The May issue is available online now.
Our cover story this month is the first of a 3 part series from Terry Hancock introducing Python programming with PyGame. Terry does an excellent job of covering the basics, and while the article is targeted at younger readers, it isn’t dumbed down at all. I’ve read the rest of the series already (perks of being on the staff), and I highly recommend it as a summer project if you have someone interested in learning about programming while having fun with basic animation techniques.
Also up this month, Michael Foord explains how to use ConfigObj to manage the configuration files for your application. It has many features that may make it a more attractive option than the core module ConfigParser.
Jon Miller makes a strong argument for using LDAP to establish consistent system configurations in his piece, titled LDAP backed initScripts in Python. LDAP was new territory for me, and I think the idea of using a central server to host all of the configuration for your data center makes a lot of sense.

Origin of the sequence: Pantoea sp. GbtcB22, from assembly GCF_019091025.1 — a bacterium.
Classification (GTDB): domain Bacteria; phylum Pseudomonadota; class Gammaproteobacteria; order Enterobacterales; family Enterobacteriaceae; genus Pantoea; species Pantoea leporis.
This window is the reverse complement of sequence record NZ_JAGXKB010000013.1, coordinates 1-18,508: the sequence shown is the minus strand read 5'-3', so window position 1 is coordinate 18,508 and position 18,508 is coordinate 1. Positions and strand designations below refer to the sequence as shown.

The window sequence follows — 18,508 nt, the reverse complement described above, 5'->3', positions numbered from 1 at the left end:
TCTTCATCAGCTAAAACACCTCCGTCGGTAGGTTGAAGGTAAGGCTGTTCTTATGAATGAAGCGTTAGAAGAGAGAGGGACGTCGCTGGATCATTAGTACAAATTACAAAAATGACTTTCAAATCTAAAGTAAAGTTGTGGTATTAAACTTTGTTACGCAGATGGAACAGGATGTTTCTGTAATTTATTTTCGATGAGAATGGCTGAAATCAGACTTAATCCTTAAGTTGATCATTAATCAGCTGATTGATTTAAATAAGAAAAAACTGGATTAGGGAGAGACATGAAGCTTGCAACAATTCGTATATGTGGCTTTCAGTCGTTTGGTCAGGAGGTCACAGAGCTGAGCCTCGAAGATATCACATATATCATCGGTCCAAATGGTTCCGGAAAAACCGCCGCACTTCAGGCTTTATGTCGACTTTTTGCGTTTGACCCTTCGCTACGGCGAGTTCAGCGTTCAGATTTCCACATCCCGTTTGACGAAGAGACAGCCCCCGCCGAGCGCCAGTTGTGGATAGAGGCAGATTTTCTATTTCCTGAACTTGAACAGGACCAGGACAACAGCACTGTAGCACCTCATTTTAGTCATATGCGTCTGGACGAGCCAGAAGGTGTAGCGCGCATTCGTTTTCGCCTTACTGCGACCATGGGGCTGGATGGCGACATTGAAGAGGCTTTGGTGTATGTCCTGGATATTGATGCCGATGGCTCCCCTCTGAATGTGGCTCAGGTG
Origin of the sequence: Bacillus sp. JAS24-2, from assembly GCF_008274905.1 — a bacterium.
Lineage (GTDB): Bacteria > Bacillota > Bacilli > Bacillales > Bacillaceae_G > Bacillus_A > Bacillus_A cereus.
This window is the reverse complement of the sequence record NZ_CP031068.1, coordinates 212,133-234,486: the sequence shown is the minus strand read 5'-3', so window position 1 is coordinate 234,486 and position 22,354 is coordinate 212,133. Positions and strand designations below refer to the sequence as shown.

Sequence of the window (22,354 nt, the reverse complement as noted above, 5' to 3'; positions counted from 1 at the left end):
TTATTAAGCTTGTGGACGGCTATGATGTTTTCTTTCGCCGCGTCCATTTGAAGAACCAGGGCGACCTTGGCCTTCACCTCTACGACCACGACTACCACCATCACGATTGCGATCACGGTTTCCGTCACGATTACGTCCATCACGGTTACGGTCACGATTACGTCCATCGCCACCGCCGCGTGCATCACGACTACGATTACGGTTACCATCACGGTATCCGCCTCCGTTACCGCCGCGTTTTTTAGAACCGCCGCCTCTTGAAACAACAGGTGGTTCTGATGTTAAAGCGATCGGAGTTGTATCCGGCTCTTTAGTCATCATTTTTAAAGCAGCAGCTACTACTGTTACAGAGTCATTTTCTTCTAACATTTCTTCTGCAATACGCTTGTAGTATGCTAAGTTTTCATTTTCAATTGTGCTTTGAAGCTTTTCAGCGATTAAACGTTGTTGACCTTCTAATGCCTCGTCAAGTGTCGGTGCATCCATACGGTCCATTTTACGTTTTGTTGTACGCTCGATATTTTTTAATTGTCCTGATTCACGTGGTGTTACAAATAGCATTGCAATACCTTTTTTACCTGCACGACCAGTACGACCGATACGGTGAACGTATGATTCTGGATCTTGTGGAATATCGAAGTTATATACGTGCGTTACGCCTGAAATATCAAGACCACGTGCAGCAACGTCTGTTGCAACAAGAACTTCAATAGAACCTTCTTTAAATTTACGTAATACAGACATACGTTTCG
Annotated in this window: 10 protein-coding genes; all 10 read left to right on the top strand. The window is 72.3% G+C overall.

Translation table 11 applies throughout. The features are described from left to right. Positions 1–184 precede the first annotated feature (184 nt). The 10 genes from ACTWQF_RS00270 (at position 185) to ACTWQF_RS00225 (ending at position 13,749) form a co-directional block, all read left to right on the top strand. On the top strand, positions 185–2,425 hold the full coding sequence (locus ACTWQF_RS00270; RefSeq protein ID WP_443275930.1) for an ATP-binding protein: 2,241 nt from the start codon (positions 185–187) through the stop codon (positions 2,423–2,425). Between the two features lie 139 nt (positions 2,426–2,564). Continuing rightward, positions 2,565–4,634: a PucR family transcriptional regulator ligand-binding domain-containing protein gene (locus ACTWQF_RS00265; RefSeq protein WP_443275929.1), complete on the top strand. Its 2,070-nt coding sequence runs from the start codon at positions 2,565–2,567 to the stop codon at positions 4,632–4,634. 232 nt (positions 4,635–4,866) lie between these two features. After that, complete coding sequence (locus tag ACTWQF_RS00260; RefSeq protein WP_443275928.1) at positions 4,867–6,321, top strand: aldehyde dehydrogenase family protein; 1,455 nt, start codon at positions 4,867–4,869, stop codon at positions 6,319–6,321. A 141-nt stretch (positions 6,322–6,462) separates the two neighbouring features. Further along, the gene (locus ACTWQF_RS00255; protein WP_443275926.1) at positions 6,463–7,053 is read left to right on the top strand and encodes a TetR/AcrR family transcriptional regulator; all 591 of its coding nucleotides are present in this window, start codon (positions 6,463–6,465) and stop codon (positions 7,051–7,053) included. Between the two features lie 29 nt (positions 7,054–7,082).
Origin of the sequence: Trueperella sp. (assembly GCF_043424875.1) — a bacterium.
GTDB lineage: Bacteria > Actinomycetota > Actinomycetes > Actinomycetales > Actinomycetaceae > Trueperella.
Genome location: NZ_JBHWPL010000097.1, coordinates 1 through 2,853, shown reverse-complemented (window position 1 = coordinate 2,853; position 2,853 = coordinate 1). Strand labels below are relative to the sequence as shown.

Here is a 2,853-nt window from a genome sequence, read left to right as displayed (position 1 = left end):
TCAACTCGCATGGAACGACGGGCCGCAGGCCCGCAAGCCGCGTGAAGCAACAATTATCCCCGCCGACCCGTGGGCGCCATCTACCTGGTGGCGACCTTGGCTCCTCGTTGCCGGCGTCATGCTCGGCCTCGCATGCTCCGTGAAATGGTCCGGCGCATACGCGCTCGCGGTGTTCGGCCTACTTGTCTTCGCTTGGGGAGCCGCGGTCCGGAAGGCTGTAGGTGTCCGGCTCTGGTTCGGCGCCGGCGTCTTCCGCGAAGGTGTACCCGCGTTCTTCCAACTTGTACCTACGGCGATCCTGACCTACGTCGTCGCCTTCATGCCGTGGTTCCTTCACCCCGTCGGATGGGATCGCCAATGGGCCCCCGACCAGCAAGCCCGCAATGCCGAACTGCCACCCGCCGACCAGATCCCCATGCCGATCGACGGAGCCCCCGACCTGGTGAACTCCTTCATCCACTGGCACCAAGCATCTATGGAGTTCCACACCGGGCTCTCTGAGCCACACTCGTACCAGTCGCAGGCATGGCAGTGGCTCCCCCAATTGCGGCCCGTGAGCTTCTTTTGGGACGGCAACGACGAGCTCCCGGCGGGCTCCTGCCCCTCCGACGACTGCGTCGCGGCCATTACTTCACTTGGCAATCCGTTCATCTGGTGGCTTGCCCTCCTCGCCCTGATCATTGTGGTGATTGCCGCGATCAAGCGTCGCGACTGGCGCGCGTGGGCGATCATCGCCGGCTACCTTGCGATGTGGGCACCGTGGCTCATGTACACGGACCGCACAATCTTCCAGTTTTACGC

Paul McGuire’s article, Writing a Simple Interpreter/Compiler with Pyparsing, brought back a lot of memories from some of my favorite topics in college. The language he chose to implement as an example is pretty twisted, to say the least. If you have a parsing task, Pyparsing may be the tool for you.
In his Welcome to Python column this month, Mark Mruss covers descriptors and properties for new-style classes. No more
__getattr__()methods with case statements in them!
Steve Holden presents his PyCon report, including his own Teach me Twisted session. I had to leave early from that session, so I was glad to hear that it went well.
Brian Jones wonders about training and certification for Python programmers. There has been some discussion of certification online recently, too. I’m not sure where I stand on the idea, yet. What do you think, do we need a standard certification program?
And my own column covers
virtualenvwrapper, a couple of bash shell functions to making Ian Bicking’s virtualenv even more useful.
Check it out, and as always let us know what you think!